"I don't know, you can come back to the Brickyard and draw a bad number or not," Andretti said. "Go out and have problems, anything can happen. I think the speed is good. We're actually doing a lot of race runs and other things. We didn't do a lot of qualifying runs because they wanted us to get comfortable. We wanted to get working together yesterday morning. So we just went out and felt things out. We worked on qualifying runs a little bit to see where we would be at and that's looking promising. Switching over to racing trim, hopefully that's a good sign -- that means we plan on racing rather than just qualifying."
Andretti said the time away from the NASCAR Winston Cup Series since being released in June from his ride with Petty Enterprises has been enjoyable, although he has agonized over missing races and is ready to get back in the hunt.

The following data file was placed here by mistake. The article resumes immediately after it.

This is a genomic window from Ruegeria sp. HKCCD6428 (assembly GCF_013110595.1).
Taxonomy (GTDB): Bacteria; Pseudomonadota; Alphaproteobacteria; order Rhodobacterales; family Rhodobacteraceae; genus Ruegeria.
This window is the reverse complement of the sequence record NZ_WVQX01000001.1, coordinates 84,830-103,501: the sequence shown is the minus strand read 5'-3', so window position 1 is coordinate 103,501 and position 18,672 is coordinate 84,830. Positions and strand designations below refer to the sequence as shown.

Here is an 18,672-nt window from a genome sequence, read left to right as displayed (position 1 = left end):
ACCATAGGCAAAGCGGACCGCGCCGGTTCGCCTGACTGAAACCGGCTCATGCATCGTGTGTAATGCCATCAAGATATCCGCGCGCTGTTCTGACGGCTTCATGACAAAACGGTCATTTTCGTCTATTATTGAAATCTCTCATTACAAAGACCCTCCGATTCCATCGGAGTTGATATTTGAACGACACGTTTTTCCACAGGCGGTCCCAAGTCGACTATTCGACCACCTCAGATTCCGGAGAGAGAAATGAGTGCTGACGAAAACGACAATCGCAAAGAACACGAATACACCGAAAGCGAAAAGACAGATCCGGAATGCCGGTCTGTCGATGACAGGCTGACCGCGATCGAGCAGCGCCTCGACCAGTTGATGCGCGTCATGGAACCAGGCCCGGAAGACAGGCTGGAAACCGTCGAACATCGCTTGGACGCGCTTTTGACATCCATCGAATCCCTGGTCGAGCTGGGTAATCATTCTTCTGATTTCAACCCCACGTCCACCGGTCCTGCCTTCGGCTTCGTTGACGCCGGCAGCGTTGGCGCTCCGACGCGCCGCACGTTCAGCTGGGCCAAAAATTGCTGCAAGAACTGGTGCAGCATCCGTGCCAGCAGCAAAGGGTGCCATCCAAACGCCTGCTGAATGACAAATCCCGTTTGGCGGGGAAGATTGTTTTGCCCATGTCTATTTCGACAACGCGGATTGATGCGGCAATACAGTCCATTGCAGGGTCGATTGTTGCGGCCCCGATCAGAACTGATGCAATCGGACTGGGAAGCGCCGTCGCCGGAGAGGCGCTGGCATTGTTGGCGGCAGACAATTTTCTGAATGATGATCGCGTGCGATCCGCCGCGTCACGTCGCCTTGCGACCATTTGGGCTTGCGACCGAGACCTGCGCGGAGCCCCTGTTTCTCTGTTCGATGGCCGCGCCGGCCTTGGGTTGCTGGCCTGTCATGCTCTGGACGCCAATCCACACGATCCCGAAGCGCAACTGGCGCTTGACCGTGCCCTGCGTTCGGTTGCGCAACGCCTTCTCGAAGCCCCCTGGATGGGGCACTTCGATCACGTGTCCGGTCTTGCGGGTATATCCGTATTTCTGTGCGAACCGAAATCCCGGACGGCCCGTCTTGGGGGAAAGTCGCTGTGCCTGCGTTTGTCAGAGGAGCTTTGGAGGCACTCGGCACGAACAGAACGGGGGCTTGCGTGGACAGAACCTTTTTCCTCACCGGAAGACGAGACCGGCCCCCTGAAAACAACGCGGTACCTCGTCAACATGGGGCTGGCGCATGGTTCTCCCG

"Personally, it's been great," he said. "I've been able to spend time with my family and do things with them that I haven't been able to do before. Almost relaxed because when you're racing, it's week in and week out. There's a couple of days in between, but you're making appearances and already thinking about next week and you're thinking about what you're going to do. Right now, I'm trying to convince them that they need to test more, because I haven't done anything. They've got a guy that's been on a three week vacation ready to burn up the pavement."